Remember Rosy's Shop?
A poet's memories
By Ian Abbott
Rosy Dyers Shop
A glorious emporium, bursting at the seams
From dusty quarry floor, to worm riddled beams.
To children such as me, the window really was the best
Not displayed but scattered just like a treasure chest.
The old bell rang on entry bouncing on its curly spring
I’d look round in amazement in awe of everything
Through her puppet theatre peering, wrinkled old and grey
‘What can I get you my love?’ Was what she’d always say.
The shop was open, so it seemed, right around the clock
Never moving from her seat, surrounded by her stock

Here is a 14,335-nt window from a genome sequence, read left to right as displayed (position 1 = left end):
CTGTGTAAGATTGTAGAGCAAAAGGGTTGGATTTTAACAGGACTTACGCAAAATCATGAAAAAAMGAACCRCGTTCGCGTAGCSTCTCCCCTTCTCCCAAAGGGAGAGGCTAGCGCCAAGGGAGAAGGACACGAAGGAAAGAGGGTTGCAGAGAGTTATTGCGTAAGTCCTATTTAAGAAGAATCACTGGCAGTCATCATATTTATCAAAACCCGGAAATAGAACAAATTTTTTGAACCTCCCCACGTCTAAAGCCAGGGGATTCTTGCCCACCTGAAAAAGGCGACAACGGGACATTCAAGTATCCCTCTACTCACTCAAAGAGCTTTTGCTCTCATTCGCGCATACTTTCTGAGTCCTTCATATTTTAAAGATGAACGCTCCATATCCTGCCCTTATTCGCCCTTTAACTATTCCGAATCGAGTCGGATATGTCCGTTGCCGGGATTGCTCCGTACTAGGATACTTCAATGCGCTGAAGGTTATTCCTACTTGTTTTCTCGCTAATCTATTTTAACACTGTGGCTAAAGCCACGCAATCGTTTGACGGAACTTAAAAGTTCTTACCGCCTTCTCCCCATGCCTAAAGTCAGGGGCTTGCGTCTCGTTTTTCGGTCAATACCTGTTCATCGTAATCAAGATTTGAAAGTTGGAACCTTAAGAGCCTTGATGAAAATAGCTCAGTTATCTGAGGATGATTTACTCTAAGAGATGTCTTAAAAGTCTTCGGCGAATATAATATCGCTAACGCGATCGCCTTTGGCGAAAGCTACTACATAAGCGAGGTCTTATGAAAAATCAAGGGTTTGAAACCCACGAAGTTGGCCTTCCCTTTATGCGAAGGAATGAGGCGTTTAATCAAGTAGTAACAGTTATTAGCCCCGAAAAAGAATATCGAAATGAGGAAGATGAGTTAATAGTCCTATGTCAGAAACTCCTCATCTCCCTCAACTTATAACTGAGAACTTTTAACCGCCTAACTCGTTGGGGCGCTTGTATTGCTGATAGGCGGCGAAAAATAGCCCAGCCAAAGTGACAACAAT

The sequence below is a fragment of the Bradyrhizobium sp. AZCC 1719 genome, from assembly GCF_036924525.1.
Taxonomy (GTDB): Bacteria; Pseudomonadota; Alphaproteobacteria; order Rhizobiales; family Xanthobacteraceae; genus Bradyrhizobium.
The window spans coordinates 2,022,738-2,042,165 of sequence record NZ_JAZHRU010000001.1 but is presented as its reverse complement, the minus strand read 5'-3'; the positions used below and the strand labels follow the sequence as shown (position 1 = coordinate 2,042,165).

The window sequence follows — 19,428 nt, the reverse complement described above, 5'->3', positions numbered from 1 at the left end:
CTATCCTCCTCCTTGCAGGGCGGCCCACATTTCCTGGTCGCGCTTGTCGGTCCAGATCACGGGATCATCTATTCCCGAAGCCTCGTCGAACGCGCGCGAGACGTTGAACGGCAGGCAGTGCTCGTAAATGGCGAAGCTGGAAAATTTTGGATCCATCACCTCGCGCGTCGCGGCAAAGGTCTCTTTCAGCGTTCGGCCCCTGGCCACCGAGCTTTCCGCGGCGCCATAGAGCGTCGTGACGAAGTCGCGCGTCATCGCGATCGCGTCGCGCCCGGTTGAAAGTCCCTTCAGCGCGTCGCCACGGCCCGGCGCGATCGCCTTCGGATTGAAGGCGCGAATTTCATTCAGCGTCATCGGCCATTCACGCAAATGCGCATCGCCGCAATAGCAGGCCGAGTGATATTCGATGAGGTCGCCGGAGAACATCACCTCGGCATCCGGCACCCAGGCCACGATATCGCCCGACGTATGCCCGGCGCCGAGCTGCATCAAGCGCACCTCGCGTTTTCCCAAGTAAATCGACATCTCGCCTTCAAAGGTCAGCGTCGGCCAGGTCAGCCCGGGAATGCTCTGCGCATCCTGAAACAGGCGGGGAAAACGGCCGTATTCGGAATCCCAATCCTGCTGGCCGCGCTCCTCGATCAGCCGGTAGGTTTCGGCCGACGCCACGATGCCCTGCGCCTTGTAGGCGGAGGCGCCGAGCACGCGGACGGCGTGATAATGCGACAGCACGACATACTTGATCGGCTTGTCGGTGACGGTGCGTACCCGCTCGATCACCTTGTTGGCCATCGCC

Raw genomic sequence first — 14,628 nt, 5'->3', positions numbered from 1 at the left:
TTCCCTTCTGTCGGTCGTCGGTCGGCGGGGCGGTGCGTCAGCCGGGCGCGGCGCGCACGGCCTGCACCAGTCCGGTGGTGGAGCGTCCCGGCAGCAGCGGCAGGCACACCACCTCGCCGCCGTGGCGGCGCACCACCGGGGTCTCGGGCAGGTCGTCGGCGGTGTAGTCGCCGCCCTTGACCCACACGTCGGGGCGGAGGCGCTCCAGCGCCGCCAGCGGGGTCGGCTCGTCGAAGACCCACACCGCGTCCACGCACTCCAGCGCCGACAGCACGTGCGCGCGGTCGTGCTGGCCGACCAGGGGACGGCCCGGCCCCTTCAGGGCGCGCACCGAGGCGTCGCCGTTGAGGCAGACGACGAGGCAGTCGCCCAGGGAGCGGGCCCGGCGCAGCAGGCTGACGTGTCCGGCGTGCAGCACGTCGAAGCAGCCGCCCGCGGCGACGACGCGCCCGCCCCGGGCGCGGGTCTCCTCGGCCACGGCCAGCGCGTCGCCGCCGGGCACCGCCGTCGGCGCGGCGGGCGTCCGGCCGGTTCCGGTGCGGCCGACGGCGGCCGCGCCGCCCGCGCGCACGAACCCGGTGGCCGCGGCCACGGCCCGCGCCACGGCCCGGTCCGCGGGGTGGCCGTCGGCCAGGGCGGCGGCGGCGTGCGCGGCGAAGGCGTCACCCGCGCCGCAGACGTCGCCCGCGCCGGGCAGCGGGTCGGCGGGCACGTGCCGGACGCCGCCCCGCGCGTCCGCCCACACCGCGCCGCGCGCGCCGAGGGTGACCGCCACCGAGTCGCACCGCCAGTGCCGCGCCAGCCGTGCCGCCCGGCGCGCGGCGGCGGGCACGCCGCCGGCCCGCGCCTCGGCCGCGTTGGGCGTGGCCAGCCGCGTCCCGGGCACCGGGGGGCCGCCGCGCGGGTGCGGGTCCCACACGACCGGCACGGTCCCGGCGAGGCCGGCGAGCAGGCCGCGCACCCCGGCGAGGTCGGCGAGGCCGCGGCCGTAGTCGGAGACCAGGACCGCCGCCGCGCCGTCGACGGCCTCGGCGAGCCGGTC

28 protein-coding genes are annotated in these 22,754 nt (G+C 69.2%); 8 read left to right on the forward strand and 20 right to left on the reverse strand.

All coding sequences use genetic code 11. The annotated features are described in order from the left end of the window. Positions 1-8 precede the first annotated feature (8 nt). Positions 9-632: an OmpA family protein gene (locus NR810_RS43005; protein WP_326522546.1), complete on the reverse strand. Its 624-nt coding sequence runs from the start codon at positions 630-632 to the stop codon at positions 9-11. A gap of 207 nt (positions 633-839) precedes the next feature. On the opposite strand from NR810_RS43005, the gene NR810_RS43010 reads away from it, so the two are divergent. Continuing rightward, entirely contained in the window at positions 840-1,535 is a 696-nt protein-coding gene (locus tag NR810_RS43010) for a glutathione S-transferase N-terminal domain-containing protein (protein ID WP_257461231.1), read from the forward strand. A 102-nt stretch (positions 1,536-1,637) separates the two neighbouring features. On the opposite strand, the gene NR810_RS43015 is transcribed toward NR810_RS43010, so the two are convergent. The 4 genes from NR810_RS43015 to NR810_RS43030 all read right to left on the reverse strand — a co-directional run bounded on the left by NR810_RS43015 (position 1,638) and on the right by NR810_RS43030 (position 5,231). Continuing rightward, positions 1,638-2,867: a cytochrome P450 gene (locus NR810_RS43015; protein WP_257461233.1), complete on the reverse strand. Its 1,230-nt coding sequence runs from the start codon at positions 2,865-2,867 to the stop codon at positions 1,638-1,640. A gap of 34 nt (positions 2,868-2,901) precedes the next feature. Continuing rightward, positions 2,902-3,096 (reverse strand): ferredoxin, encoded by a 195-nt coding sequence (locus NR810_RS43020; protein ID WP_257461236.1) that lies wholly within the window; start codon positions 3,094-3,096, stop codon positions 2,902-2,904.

There were writing pads and boot laces
pans and plates and pencils
There were tins of beans and soup and fruit
haberdashery and lentils.
That tiny shop sold everything that you could ever need
From pear drops, liquorice and penny chews to balls of aniseed.
Brushes, buckets, soap and toys whatever caught your eye
There were few things in that shop that she could not supply.
To her grave went Rosy as that’s the way it goes
Sadly, No longer ‘Open all hours’,
no more shop,